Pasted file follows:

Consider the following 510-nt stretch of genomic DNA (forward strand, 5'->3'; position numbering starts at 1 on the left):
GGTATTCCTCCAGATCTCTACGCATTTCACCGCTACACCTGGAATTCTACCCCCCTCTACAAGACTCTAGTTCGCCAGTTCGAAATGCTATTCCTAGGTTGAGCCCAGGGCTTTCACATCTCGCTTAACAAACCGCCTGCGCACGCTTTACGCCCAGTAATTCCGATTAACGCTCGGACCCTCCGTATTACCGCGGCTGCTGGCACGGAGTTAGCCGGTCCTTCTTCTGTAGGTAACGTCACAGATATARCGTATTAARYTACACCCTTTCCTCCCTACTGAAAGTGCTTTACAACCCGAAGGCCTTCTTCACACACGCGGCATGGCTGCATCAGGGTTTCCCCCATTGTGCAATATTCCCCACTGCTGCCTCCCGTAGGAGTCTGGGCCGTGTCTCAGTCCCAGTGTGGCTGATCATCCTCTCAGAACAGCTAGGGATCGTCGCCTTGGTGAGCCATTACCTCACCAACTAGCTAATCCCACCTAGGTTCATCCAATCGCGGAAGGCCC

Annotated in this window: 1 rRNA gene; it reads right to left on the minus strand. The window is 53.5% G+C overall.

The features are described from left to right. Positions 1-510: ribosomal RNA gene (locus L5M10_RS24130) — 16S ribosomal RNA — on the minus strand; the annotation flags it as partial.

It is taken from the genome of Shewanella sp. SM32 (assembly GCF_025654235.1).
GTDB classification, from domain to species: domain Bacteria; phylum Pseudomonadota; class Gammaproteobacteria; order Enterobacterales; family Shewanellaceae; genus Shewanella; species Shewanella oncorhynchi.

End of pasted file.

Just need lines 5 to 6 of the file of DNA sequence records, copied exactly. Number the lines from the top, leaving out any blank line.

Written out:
It is taken from the genome of Shewanella sp. SM32 (assembly GCF_025654235.1).
GTDB classification, from domain to species: domain Bacteria; phylum Pseudomonadota; class Gammaproteobacteria; order Enterobacterales; family Shewanellaceae; genus Shewanella; species Shewanella oncorhynchi.